Wow, not the kind of thoughtful dialog you expect in a film like this, but most welcome and expertly delivered. It’s something we were keen to include in In The Shadow of Ares, and what is so often missing from the anti-human, Luddite drivel we’ve come to expect. The humor is also excellent, particularly the interaction between the humans and robotic character TARS.
Where I was a little let down by the dialog was during the climax where Cooper solves the mystery of the bulk beings. Cooper works out the details in a conversation TARS that is perfectly set up to avoid exposition, yet ends up feeling like just that. Complicated conclusions end up being stated more than worked out. This important scene, and the accompanying dialog, could have been extended slightly and improved greatly. I have my fingers crossed that this is addressed in the Director’s Cut.
While Interstellar is brilliant on so many levels, it’s the human element that really surprised me. Ultimately it’s a story about our relationships and obligations to those we love, particularly our children. Two scenes in particular, between Cooper and Murphy, are perhaps the most powerful I have ever seen.
I couldn’t agree more. Safety cannot–and should not–be the top priority if we are going to have a program that is affordable and actually accomplishes anything.
Does that in any way trivialize the lives and well being of astronauts? Absolutely not. It’s a recognition that space exploration is inherently dangerous: risk will always be there, and safety goes too far when it blunts our ability to actually do anything meaningful.
Respect for the bravery, sacrifice and achievement of explorers is a central them of In the Shadow of Ares. We honor them by pressing on with the mission.
Fox News recently ran a piece on plans by Mars One to launch one-way missions to Mars, with the first arrival in 2023: Mars One Plans Suicide Mission to Red Planet for 2023.
The idea is that the astronauts are emigres, and not just visitors. This removes the need for return spacecraft and the associated fuel, tremendously reducing the cost and complexity of the missions. It also eases the concern that the early Mars missions, like Apollo, might eventually lose support and result in another dead end.
Hyperbolic headlines aside, I agree with Brian Enke that “extended stay mission” is a more appropriate name. The early settlers in North America arguably faced tougher physical and psychological hurdles, yet I doubt many would refer to their journey as a suicide mission.
A major theme of In the Shadow of Ares is the role of private enterprise in Martian development and settlement, though we initially expected government-led missions to open the frontier before “getting out of the way”. Mars One proposes to conduct their missions completely independently, though it remains to be seen if they can obtain the required funding, estimated at $6 billion for the first mission. I, for one, would love to see them pull it off.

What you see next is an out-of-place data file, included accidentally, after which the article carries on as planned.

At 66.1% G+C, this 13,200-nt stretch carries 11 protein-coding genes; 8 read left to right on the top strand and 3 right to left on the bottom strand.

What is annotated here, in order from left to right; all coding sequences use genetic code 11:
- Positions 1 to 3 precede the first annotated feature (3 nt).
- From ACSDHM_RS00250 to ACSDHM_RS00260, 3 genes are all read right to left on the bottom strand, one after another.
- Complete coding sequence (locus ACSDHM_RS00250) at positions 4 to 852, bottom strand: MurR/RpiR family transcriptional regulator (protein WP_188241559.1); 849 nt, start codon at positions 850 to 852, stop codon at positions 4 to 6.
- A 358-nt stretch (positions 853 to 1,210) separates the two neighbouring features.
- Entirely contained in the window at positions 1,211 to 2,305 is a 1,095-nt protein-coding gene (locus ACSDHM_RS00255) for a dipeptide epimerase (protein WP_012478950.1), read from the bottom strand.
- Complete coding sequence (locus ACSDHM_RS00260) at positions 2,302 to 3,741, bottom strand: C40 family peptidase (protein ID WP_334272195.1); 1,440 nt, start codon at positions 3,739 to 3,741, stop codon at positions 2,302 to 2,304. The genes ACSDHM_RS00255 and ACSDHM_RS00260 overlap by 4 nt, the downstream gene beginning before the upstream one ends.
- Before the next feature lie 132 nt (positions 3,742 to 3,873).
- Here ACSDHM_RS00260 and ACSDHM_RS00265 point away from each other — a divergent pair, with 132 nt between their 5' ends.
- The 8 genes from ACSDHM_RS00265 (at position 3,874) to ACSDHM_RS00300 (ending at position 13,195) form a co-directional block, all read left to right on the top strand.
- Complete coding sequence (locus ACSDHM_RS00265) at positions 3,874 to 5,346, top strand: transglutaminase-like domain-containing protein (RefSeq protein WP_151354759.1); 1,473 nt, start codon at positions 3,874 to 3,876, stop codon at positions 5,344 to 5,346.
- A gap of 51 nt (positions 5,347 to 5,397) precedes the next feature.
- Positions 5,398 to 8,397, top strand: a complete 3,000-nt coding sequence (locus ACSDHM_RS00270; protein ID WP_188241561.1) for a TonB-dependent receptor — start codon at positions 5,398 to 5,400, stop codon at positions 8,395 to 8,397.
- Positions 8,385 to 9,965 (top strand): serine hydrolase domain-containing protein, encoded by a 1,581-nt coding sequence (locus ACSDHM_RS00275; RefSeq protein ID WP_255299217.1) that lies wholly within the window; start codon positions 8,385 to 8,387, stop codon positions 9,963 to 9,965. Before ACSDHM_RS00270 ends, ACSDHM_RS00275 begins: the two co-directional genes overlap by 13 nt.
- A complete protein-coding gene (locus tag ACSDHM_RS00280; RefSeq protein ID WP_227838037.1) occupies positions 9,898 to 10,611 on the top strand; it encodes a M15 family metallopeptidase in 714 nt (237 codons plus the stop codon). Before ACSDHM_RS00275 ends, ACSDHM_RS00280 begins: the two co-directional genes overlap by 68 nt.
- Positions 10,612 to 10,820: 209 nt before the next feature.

I look forward to learning more, though an initial perusal led me to a few concerns, not least of which is Mars One’s stated intent to rely entirely on solar power on the Martian surface. I believe their concerns regarding nuclear power are severely overstated, and smack of politics trumping science. Readers of In the Shadow of Ares may recall politically-motivated power choices having deadly consequences for a group of settlers at Tharsis Station.
Over the last couple of weeks a video of a marriage proposal at the Chicago Comic Con got a lot of hits. That’s because the couple was blessed by none other than Patrick Stewart, the actor who made quite a career out of playing USS Enterprise Captain Jean-Luc Picard. A cute (if nerdy) moment, and good for them:
However, for me the video brought to mind something less pleasant. Back in 2004 the same actor took the time to poo-poo human space exploration in a BBC Interview:
I would like to see us get this place right first before we have the arrogance to put significantly flawed civilisations out on to other planets.
Stewart repeats one of the oldest and most flawed arguments against human spaceflight. Exploration, and especially exploration that challenges us as a trip to the Moon did (or as a trip to Mars would), provides tremendous benefits here at home. At the same time, it is ridiculous to expect a time when there won’t be problems on Earth. Who will be the judge as to when we are good enough that we can go out and play?
Seven years later I’m still irritated when I see him. Maybe I need to get over it, but in this case it’s not just what was said, but who said it.
NASA has posted the following image of the return of the Space Shuttle Atlantis to Earth earlier this week:
Taken from the International Space Station, it’s a unique view of the craft’s fiery re-entry through Earth’s atmosphere. Soon thereafter, Texas Governor (and likely presidential candidate) Rick Perry issued a strong statement that included the following:
Unfortunately, with the final landing of the Shuttle Atlantis and no indication of plans for future missions, this administration has set a significantly different milestone by shutting down our nation’s legacy of leadership in human spaceflight and exploration, leaving American astronauts with no alternative but to hitchhike into space.
Though it’s not just the Obama Administration. There has been a lack of leadership in space policy since the end of the Apollo era. The next few years will reveal the success (or failure) of efforts to shift the emphasis to the private sector. While I do see the merits of such a move, I don’t foresee the economic incentives necessary for the private sector to reach Mars in my lifetime. That’s profoundly disappointing.
On the other hand, I don’t trust NASA to manage such an effort within the austere limits the US Government will have to abide by for the foreseeable future. So is there an alternative? How about financial incentives for (American) private companies to meet milestones that get us progressively closer to the red planet? Think a scaled-up version of the Ansari X Prize. It’s not a new idea, but maybe one whose time has come. Lots of private money going to work, with much lower risk and cost to the taxpayer. What’s not to like?
They’re not quite skinsuits, but someone is thinking ahead to what sort of suits future Mars settlers will need.
Wikipedia has a useful backgrounder on the skinsuit (aka “mechanical counterpressure suit” or “space activity suit”), which includes the basis for several details of how the concept is applied in In the Shadow of Ares. But if you’re more into a retro-look, Jeff Foust reviews of a new book on the development history of the Apollo lunar spacesuits.